I feel the Earth…move…under my feet…

What, you thought nature was going to be immune from this? Far from it, the forces of nature are moving at the same speed we are, it just doesn’t seem it at times. Which is good, and bad. So when that “sudden stop” comes to pass, that means that nature itself will be moving with us.

Easily theĀ  most dangerous thing about this is the oceans. Don’t forget, water makes up over 70% of our planet, and it’s being held in place by both gravity and the rotation of the planet, so when everything stops? That force holding it back…isn’t holding it back. Have you ever seen a tsunami? Even if it’s only here on Youtube? It’s a devastating force of nature, but they only happen in certain circumstances, in certain places, and they only get to a certain height.

But if the Earth stopped spinning? The places near oceans, and even the places far away from oceans, would find themselves look at tsunamis the height of mountains, or even higher. It’s believed that IF the Earth stopped spinning the tsunamis that would be formed would look as though they touched the very skies, and thus anything that is in their path would be wiped out from the massive power of water that it brings.

Depending on the direction of said tsunamis (as they would go one way via the stopped momentum, the east coast or west coast of most nations bordering a nation would be wiped out. And depending on how much land is in between the two oceans, they could even be permanently flooded and connect with the other ocean. I’m pretty sure we can agree that this is a terrifying thing to ponder, and yet, we’re still not done. Nature still has some rather violent things to show us.


Spinning and Not Spinning

So remember when I told you that the Earth stopped rotating? Well, that’s only partially true. When I said the Earth started rotating, I meant that in the sense that the actual Earth had stopped moving. The problem is that the Earth isn’t just one solid chunk like many believe. It has layers, and the top layer and the bottom layer actually won’t stop moving when the Earth stops rotating.

How does that work? Well, let’s start at the top, with the atmosphere. The atmosphere is a part of the Earth in a big way, and it’s a major reason why we’re alive right now. Because the atmosphere is what traps all the gasses in so that we can breathe, plants can grow, and it helps keep the warmth in from the sun. Speaking of which, the atmosphere is why the suns radiation is only partially given to us, which is good because if we got it on full blast we’d fry in a very painful way.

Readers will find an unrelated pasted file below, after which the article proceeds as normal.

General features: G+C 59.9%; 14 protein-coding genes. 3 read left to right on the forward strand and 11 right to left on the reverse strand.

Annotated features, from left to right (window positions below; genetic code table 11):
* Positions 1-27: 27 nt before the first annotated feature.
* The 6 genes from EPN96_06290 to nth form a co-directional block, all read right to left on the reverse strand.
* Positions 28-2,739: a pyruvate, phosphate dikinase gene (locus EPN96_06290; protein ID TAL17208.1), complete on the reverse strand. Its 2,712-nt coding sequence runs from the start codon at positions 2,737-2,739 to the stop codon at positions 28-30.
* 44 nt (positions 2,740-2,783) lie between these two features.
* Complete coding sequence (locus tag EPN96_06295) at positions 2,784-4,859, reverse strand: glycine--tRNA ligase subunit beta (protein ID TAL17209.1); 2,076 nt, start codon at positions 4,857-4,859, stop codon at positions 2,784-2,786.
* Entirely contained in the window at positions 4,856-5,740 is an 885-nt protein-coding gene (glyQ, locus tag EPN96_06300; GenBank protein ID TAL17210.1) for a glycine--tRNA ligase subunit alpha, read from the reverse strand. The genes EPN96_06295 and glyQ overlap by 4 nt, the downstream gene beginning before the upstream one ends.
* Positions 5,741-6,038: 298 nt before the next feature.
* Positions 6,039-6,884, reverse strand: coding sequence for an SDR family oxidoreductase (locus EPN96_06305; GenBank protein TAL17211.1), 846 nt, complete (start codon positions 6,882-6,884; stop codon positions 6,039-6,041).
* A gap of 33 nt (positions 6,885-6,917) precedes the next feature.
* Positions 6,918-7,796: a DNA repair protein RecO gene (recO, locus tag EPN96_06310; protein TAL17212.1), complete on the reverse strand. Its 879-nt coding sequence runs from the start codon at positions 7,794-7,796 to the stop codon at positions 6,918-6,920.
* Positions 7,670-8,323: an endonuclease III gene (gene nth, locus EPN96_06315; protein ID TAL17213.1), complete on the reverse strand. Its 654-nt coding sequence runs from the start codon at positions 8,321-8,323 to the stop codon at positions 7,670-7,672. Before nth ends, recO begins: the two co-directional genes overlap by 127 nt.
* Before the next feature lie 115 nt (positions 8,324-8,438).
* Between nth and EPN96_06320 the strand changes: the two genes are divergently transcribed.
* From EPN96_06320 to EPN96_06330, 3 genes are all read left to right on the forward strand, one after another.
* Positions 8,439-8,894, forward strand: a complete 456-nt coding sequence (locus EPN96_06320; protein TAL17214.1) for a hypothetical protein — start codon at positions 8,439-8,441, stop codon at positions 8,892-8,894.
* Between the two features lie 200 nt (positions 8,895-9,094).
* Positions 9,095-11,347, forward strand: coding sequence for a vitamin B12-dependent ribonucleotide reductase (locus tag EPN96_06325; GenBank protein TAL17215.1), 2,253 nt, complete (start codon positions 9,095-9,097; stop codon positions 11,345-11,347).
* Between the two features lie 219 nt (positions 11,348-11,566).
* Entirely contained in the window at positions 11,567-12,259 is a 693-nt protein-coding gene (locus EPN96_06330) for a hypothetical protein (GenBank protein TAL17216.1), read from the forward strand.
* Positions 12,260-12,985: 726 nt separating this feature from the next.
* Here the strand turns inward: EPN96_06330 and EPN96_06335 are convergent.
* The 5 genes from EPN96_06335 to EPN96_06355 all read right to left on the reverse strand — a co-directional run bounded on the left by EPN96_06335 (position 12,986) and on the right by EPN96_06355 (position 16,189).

Why am I mentioning all of this? Because the atmosphere is connected to the Earth…but it’s not attached to the Earth. It’s spinning for similar reasons that it’s spinning, but it won’t stop when it does. The atmosphere will continue to move at 1000 miles per hour, and that will cause problems on the surface.

Such as? Well, how about heavy winds. The wind comes from the atmosphere, and if it’s moving at 1000 miles per hour, it’ll be able to create winds of incredible intensity. What’s more, that massive amount of speed in the atmosphere will cause a ton of storms to be born, and they’ll be very powerful.

Sadly though, that’s not the thing you should fear. What you should fear is what’s going on at the core of the Earth. The core of the planet is where all of this spinning started, and just like the atmosphere it’s not exactly going to stop when the rest of the planet does. The gravity it exudes and the compression that is going on in it will ensure that it keeps spinning. Which is a problem, because now you have a hot fiery ball of energy and moving against a wall of earth and stone that isn’t moving, and friction will be had.

And when this kind of friction is done from within the Earth, a little thing gets made called…Supervolcanoes. Yes, those are a real thing, and they suck. They’ll spew all kinds of magna and fire into the sky, onto the ground, earthquakes will likely be born because of the sudden uprising of the volcanoes from the Earth itself. It’ll be bad.

So between the water, the wind, the earth, and the fire that’s being made, nature is going to show just how unpleasant it can be if the Earth were to stop moving.

Hot and Cold